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Protests in Iran: Chamenei defends fuel rationing


Ayatollah Khamenei has condemned the demonstrations against the gasoline price increase - the foreign countries are behind it. The government responded to the protests by limiting internet access.

Iran's spiritual leader Ayatollah Ali Khamenei has defended the rationing and rising cost of petrol and condemned the protests. "The political leadership of the country has made a technical decision that must logically be implemented," said Chamenei.

Although he understands that some people are angry about this decision. But damage and arson are the work of troublemakers who are controlled by foreign countries. "Iran's counterrevolution and enemies have always supported sabotage and security breaches and will continue to do so," said Khamenei, who has the final say in all strategic matters.

Because of the ongoing economic crisis, the Iranian government had rationed gasoline on Friday night while increasing fuel prices. The decision triggered violent protests in several Iranian cities. Demonstrators also set fire to gas stations and public facilities. At least one person has died, the circumstances of the death are still unclear.

Internet access "limited"

Information about the current situation was initially unavailable, as most people in the country had lost access to the Internet since Saturday afternoon. At first, reports of further deaths, injuries and arrests could not be checked. According to the Telecommunications Ministry, the Internet has been "limited" for 24 hours as mandated by the National Security Council.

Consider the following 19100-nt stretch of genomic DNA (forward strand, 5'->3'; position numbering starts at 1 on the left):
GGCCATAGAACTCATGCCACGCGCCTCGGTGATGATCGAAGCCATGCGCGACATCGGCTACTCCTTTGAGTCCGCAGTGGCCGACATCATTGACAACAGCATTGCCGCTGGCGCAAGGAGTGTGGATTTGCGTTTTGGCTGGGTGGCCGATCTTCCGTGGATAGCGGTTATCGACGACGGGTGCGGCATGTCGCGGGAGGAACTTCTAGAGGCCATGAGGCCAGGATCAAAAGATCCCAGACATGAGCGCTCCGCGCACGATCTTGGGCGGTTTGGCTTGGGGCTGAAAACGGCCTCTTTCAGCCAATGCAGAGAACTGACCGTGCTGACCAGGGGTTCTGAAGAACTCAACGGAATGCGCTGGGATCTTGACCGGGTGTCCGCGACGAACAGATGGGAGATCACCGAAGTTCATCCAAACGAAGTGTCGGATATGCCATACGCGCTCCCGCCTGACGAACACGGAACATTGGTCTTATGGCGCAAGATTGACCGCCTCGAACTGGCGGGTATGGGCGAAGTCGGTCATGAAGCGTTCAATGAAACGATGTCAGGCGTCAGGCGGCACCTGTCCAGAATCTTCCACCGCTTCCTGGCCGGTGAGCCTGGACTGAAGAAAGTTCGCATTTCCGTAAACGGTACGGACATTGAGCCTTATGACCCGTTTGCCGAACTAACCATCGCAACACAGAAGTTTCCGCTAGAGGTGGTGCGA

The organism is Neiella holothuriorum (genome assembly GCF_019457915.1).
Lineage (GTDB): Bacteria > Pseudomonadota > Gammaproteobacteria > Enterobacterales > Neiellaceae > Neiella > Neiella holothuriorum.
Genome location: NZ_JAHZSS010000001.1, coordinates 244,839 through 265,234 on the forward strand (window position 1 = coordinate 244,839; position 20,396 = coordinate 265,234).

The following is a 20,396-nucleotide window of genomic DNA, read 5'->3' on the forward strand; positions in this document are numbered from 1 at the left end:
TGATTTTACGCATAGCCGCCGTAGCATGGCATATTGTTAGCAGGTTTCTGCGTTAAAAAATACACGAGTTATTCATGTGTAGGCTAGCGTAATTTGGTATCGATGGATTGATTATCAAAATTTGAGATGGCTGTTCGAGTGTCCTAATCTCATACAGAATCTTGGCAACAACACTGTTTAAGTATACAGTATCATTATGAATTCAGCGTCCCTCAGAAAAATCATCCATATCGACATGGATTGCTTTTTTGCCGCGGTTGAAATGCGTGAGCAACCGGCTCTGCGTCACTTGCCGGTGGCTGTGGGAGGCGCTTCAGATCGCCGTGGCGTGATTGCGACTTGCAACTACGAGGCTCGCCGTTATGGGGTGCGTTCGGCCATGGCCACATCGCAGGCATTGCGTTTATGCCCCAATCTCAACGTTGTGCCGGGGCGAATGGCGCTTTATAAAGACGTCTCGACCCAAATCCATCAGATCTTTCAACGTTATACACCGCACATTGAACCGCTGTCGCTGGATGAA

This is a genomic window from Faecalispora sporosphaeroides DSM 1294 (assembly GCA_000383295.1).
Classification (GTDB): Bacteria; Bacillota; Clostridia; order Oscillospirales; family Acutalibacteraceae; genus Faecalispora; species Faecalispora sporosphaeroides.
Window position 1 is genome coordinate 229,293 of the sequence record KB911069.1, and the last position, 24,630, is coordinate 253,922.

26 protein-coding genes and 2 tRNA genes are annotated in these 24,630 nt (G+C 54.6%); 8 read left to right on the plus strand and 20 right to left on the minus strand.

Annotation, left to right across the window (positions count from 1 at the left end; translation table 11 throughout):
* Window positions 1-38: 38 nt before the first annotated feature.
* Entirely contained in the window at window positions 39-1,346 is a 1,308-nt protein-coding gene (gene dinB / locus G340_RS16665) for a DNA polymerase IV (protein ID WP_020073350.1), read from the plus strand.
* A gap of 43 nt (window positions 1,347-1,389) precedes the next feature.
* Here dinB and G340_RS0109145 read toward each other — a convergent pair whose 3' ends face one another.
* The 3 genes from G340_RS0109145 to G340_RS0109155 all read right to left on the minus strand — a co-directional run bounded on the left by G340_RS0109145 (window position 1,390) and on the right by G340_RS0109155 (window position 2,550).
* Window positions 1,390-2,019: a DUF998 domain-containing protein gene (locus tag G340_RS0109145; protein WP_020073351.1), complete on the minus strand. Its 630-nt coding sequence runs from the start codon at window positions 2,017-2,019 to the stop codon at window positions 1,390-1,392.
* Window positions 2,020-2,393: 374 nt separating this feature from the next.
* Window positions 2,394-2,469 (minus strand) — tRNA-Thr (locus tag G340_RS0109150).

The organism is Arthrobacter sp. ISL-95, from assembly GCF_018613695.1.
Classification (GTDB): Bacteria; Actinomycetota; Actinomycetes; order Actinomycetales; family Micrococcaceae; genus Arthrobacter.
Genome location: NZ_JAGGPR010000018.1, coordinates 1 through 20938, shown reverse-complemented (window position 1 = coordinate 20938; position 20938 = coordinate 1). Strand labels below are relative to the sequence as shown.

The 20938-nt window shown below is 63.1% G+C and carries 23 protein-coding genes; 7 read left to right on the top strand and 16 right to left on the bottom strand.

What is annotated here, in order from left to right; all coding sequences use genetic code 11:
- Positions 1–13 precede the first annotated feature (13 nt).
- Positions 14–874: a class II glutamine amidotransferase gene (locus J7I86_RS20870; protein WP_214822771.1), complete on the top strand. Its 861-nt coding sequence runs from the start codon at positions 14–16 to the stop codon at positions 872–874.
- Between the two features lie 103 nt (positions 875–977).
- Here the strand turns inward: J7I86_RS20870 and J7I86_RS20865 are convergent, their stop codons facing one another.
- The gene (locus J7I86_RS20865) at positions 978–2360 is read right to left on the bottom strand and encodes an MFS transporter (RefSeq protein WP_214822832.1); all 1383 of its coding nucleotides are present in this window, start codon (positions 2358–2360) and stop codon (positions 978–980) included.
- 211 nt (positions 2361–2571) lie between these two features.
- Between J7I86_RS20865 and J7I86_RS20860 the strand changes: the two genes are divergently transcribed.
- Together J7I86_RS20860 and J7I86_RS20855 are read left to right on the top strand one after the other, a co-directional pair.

More than 40 protesters have been arrested in protests in central Iran. The public prosecutor of the city of Jasd accused those arrested of wanting to use the protests for "sabotage". None of them came from Jasd, according to the prosecutor, according to the news agency Mehr.

In a special session, the Iranian parliament will discuss this development this Sunday. Originally, Parliament wanted to force a withdrawal of the government's decision to ration and price up petrol. According to media reports, this was rejected. MEPs now want to discuss how to prevent the government's decision from leading to another wave of inflation in the country.

The price of gas is considered the "mother of all inflation" in Iran, because after every price increase everything in the country became more expensive. For some time now, President Hassan Rohani's government has wanted to increase gasoline prices again, but has kept postponing them for fear of worsening inflation - and nationwide protests. The Iranians can not and do not want to accept that in an oil-rich country, which is also the world's fourth-largest oil producer, gasoline is rationed and becomes more and more expensive.

Source: spiegel

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